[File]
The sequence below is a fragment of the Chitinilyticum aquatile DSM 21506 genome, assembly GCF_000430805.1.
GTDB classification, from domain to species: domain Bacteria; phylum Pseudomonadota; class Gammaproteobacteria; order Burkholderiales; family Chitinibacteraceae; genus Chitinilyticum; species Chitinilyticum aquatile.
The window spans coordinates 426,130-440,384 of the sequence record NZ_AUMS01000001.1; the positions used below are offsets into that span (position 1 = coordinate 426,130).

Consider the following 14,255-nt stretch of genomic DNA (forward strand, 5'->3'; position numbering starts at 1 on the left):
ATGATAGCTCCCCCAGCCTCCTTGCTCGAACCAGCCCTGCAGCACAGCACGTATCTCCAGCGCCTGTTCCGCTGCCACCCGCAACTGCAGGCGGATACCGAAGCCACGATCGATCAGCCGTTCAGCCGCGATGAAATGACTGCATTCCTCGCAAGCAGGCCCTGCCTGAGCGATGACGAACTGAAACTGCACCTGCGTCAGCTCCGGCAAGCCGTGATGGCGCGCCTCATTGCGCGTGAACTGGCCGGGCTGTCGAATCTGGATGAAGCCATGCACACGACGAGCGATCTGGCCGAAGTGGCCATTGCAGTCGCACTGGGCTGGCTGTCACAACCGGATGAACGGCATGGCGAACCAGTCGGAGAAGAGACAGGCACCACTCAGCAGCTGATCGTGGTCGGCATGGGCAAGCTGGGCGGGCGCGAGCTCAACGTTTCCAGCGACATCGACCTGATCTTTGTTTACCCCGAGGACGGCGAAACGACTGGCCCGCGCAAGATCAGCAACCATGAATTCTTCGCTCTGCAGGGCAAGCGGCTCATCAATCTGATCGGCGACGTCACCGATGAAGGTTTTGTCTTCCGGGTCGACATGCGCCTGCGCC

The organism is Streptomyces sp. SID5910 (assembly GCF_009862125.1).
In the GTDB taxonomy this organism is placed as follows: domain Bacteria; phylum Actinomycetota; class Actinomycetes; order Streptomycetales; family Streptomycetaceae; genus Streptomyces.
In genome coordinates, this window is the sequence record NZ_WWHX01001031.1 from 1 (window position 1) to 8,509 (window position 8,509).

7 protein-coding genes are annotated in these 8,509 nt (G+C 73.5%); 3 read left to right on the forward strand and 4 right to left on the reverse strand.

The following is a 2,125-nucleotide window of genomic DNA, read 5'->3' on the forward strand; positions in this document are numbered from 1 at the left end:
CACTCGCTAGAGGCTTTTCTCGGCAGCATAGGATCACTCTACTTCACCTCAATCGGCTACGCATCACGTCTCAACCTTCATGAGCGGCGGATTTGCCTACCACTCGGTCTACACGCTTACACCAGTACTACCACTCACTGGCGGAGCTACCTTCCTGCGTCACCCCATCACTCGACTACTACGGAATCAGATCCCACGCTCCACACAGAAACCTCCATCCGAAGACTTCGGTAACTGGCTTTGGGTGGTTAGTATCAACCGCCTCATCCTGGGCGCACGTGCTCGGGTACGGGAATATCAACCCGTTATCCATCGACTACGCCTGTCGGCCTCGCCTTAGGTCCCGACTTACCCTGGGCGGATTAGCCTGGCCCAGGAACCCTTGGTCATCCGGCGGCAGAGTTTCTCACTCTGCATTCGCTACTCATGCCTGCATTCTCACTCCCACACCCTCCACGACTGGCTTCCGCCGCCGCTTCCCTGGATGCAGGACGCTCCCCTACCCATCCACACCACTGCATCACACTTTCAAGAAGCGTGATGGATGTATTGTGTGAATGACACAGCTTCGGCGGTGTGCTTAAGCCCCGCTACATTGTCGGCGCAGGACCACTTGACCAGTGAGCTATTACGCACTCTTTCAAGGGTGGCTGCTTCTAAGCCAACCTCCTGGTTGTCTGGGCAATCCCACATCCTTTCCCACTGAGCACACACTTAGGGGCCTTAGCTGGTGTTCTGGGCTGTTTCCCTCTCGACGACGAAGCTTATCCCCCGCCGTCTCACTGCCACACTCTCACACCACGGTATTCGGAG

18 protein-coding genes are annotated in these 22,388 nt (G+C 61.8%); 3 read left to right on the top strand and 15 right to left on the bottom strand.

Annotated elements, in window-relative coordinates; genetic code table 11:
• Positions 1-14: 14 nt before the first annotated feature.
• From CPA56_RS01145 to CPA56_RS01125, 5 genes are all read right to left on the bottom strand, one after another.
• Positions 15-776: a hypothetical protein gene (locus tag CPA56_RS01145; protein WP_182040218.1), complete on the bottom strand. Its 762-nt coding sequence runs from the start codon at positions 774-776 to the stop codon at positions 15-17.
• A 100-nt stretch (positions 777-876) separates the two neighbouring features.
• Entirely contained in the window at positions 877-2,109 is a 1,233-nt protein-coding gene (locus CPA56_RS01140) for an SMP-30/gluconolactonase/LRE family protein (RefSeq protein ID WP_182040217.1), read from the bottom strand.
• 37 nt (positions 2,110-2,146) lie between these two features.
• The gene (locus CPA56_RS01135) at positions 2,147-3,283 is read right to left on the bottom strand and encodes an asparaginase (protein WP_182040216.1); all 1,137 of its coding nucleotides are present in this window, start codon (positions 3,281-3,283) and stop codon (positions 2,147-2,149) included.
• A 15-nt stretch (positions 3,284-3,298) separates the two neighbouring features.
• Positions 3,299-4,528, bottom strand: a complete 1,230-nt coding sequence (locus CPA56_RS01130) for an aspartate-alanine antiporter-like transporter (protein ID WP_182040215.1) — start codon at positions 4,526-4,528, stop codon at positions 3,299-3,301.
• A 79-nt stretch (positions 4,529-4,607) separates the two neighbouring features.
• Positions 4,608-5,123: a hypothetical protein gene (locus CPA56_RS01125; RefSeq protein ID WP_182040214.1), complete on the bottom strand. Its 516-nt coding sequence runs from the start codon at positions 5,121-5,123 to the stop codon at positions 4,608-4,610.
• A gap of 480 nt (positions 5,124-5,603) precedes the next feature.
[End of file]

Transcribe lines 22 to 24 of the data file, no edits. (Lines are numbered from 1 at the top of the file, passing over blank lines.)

• Positions 3,299-4,528, bottom strand: a complete 1,230-nt coding sequence (locus CPA56_RS01130) for an aspartate-alanine antiporter-like transporter (protein ID WP_182040215.1) — start codon at positions 4,526-4,528, stop codon at positions 3,299-3,301.
• A 79-nt stretch (positions 4,529-4,607) separates the two neighbouring features.
• Positions 4,608-5,123: a hypothetical protein gene (locus CPA56_RS01125; RefSeq protein ID WP_182040214.1), complete on the bottom strand. Its 516-nt coding sequence runs from the start codon at positions 5,121-5,123 to the stop codon at positions 4,608-4,610.